*Warning – spoilers ahead for season six of Game of Thrones

The score took us on a journey through the musical attributes of characters, settings and scenes alike. Nearly all of the show’s characters were highlighted alongside their score including Daenerys Targaryen in “Mhysa,” Robert Baratheon in “The Kings Arrival” and Arya Stark in “Needle,” where Djawadi moved into the spotlight for a solo. Some scenes were played nearly in their entirety including “The Battle of the Bastards,” Cersei’s bad-ass season six finale moment and Hodor’s death. The orchestra performed “The Rains of Castamere” with Stephanie Alexander on vocals.

“You know what comes next – the doors are locked,” joked Djawadi. I didn’t laugh. Because then, they actually went that far – they played the Red Wedding. Let me tell you, there’s nothing like watching your favorite Game of Thrones characters get slaughtered while surrounded by thousands of strangers – just when you had finally started to move on.

Though it’s an “immersive experience,” it didn’t quite feel immersive enough to justify overshadowing the performers. Massive video-screens projected clips that audience members would rarely look away from, audio samples of fighting sounds and script were layered on top of the live music and it was hard not to occasionally zone into the scenes and forget the music was even live at all. Adrenalized by corporate entertainment, it seemed more like a ride at Elitch Gardens, than a concert.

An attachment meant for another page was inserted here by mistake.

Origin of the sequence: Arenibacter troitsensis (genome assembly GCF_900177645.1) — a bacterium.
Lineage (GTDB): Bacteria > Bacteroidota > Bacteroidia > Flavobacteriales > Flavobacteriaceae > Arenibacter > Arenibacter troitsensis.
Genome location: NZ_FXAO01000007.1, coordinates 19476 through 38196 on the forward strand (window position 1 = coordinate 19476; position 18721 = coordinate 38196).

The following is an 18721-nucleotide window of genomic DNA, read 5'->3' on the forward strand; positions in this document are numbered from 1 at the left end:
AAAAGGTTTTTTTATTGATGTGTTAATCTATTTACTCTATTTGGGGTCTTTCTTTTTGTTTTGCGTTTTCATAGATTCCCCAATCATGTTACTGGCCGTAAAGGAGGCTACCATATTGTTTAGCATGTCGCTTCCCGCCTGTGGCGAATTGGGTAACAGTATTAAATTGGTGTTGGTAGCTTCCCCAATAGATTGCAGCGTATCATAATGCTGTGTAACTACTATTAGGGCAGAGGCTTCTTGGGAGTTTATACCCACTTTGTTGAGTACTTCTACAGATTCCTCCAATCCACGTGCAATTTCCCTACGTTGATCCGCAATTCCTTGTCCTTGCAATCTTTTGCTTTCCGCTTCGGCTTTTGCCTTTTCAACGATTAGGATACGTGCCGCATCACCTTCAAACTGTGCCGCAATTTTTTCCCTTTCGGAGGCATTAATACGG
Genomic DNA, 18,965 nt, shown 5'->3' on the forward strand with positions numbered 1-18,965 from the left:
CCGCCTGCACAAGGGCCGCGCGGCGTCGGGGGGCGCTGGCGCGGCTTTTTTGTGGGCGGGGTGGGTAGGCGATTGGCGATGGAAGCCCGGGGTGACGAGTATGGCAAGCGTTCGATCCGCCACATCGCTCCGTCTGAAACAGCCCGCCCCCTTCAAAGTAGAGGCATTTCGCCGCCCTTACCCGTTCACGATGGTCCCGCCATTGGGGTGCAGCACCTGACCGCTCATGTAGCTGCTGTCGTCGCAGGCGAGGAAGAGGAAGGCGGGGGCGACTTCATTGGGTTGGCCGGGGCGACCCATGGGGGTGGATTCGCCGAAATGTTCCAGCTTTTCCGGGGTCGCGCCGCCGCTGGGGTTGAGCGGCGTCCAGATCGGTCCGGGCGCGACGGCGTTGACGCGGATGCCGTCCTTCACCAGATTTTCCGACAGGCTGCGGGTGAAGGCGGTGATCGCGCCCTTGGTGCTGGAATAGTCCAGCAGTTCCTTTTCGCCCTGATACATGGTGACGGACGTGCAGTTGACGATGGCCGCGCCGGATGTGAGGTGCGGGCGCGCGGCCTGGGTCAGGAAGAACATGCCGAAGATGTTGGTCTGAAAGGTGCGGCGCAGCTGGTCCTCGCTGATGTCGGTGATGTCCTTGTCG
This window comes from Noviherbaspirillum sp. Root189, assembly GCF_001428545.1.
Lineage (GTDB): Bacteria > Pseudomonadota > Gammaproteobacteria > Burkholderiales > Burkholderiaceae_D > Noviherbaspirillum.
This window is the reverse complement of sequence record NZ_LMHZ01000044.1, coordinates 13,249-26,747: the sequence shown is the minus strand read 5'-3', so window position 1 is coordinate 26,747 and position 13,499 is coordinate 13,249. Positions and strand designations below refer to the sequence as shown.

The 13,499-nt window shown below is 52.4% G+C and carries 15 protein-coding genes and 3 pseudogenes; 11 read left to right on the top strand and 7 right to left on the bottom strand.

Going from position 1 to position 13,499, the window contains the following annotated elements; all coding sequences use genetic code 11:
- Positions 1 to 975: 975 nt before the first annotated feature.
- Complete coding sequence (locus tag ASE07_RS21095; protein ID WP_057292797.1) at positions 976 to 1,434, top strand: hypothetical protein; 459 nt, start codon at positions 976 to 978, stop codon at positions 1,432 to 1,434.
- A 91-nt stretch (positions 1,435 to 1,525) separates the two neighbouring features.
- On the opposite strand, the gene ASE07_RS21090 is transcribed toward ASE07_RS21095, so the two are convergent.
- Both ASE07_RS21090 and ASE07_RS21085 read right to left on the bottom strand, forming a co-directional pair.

Recently actor Liam Cunningham, who plays Stannis’ devoted Davos on Game of Thrones, said in an interview, “The show wouldn’t be the show without the music.” Which is true. But this performance, sadly, didn’t give it the attention it deserved. Pyrotechnics, un-muted movie clips, showers of confetti and rowdy crowd members only took away from the wonderful score and talented musicians Djawadi has provided for the HBO series.

Despite common objections from the audience and an overshadowed orchestra, the show was fun – it was entertaining and worked up the crowd with excitement for July’s upcoming seventh season. The Game of Thrones Live Concert Experience was truly an impressive orchestral performance with national and local talent alike. Performers were given solos and Djawadi expressed his gratitude to his team repeatedly. We learned about the ties between music and settings or characters, something we often don’t even notice. The best part of it all – we were allowed to see all of the instrumental diversity and score variety that goes into the HBO hit. “One of the things that I loved about working on the score [were] the eclectic sounds,” noted Djawadi after one of his orchestra members played a fourteen-foot didgeridoo. The musicians had so much to offer without all of the large-scale additions. And without those distractions, it wouldn’t have felt so appropriate to chant and shout our way through their performance. 

All photography by Meg O’Neill.